Most are extremely primitive, and are considered savage and brutal to outsiders. The Indian Government allows people to visit these islands only after explicit permission is sought from the federal government.
This contradicts nothing, have they not heard of a clam bake. They were getting ready for marinaded curry.
Tribal trauma - The Andaman story
Four negrito tribal groups which inhabit the Andaman and Nicobar islands face extinction today due to large-scale developmental activities in the region. PANKAJ SEKHSARIA sounds a note of caution.
THE Andaman and Nicobar islands today are a stark illustration of the problems that tribal groups, who lived comfortably in their natural environment, face when confronted with ``development''. Four negrito tribal groups - the Great Andamanese, the Onge, the Jarawa and the Sentinelese inhabit the Andaman islands. Their background and origin is unclear and continues to be a subject of speculation among scholars and anthropologists. Their past remains obscure, the present clearly unpleasant and the future grim, and uncertain.
For the Great Andamanese, the story is all but over. They have been virtually wiped off the surface of the earth. This was the community that was first befriended by the outside world following the establishment of the British penal colony in 1858. The British used the Great Andamanese both for searching the convicts who escaped from the Cellular jail and in fighting other hostile tribes in the islands, particularly the Jarawa. An Andaman home was established to educate and ``civilise'' them.
The results started showing up soon. Isolated for centuries, the Great Andamanese had no resistance against some of the commonest diseases. Epidemics of pneumonia in 1868, measles in 1877, influenza in 1896, and syphillis killed them by the hundreds. Addiction to tobacco and liquor took an additional toll. From an estimated 5,000 individuals in the 19th Century, the population of the Great Andamanese is down to only 28 today and there is really no hope that they will revive. The British can well be blamed for the fate of the Great Andamanese, but the fact is that even after Independence things never really improved.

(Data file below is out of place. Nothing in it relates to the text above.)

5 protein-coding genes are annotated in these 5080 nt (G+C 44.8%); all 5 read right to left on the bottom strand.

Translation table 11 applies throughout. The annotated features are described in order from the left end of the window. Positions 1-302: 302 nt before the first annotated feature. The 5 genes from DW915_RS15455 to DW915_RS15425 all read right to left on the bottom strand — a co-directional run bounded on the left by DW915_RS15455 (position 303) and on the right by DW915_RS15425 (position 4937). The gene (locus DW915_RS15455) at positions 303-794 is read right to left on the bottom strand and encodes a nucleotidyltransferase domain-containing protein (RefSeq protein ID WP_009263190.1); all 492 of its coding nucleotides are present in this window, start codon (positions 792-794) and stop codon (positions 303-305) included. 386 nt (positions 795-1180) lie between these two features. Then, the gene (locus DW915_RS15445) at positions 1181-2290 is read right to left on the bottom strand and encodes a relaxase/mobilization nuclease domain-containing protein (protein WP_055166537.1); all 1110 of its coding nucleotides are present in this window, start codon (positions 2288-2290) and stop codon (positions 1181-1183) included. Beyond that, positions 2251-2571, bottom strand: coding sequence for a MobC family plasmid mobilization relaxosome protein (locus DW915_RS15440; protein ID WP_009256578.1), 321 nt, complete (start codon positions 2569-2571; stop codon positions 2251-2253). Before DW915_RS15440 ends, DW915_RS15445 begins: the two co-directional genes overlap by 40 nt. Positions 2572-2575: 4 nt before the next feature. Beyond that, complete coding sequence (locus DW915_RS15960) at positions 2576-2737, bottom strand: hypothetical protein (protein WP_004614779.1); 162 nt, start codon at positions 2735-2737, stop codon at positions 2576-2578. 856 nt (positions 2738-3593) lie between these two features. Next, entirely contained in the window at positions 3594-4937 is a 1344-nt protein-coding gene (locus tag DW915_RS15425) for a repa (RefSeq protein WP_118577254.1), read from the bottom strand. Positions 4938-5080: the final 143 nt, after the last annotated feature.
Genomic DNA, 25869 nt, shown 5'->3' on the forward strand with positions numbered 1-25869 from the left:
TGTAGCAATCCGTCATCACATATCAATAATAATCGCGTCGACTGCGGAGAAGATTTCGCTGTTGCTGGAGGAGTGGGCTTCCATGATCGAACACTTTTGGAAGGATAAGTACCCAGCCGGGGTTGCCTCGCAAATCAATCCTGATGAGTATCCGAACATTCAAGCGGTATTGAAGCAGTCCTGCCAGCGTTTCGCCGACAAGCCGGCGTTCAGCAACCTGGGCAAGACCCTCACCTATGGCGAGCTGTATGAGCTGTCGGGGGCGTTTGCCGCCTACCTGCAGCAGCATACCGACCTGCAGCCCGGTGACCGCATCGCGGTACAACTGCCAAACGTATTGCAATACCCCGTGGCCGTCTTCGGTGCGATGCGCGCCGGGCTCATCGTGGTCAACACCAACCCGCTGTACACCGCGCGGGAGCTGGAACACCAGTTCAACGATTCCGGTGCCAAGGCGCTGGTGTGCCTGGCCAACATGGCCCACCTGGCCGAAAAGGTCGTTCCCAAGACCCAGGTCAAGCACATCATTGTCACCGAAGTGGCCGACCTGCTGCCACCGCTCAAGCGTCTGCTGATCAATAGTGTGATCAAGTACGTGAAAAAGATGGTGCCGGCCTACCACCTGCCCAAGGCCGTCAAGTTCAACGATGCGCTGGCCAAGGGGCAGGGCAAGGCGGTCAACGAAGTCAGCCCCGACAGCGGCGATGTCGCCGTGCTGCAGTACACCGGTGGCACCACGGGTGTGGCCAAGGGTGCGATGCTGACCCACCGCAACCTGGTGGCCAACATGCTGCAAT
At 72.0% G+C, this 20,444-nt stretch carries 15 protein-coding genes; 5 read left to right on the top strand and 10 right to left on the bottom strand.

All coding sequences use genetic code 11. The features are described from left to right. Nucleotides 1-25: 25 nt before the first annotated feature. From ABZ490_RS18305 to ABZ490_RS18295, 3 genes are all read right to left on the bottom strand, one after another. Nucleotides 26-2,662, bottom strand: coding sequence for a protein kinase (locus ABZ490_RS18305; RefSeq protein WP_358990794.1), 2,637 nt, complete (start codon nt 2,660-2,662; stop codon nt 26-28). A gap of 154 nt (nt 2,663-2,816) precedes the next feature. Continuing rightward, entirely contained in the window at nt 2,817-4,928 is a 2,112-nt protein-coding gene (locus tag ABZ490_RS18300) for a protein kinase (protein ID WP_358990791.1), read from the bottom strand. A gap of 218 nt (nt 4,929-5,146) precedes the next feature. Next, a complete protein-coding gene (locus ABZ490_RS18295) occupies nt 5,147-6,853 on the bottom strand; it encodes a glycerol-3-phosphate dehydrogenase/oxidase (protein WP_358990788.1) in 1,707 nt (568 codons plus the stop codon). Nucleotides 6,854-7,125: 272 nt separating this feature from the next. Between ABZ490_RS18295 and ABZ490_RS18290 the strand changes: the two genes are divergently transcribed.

Independent India's official plan for the `colonisation' of the Andaman and Nicobar islands was put in place in the Sixties. Thousands of settlers from mainland India were brought in, completely disregarding the rights of the indigenous communities.
The 730 sq.km. island of Little Andaman, the only and exclusive home of the Onge, was specially chosen.. It was suggested that large areas of forest be clear-felled for the establishment of settlements, for agriculture, and for large-scale commercial plantations. The timber from the felled forests could then fuel the timber-based units that would be set up to support the settler populations.
Fortunately, the scale at which these developmental activities were planned and proposed could never be attained. A red oil palm plantation was created over an area of 1600 hectares but was never expanded. Logging started and is present even today, but it never really took off to the scale suggested. Whereas 12,000 settler families were expected to be brought into Little Andaman, today the number is only around 3000 families.
Despite this, the damage to the environment has been significant. Deforestation, in particular, has had evident effects. Scientific studies in the late Eighties clearly established that soil erosion from clear-felled forest areas resulted in the death of corals in the surrounding seas. Habitat destruction and excessive poaching by the settlers has resulted in a sharp decline in the numbers of the endemic species such as the Andaman Wild Pig, endangered sea turtles that nest on the island's beaches and the dugong that was once common in the coastal waters. All these creatures are not just vital sources of food for the Onge, they also play an integral role in their culture and society. Their unavailability leaves gaps for the Onge that cannot be filled.
The Andaman Adim Jan Jati Vikas Samiti (The Andaman Tribal Welfare Society), AAJVS, and the administration has also tried to encourage the hunter, gatherer, nomadic Onge to change their traditional lifestyle and move into the settlements that were created for them. It was and continues to be a blatant attempt to get more and easier access to the land and timber resources of the island.
Simultaneously, as a welfare measure, free doles were offered to the Onge by the AAJVS; milk powder, rice, dal, bread, biscuits, even tobacco which was given at the rate of 250 gms for each adult. The Onge have been systematically weaned away from their nutrient rich, traditional diets (but as these natural resources are not available, do the Onge really have any choice but to turn to the government handouts?) and have become increasingly dependent on the government handouts to meet their needs.
The settlers went a step further, introducing alcohol to these people. It is an addiction that has strangled the Onge, making them much more susceptible to exploitation. Precious resources like honey, resins, ambergris and turtle eggs are now exchanged by them for the ubiquitous bottle popularly known as 180.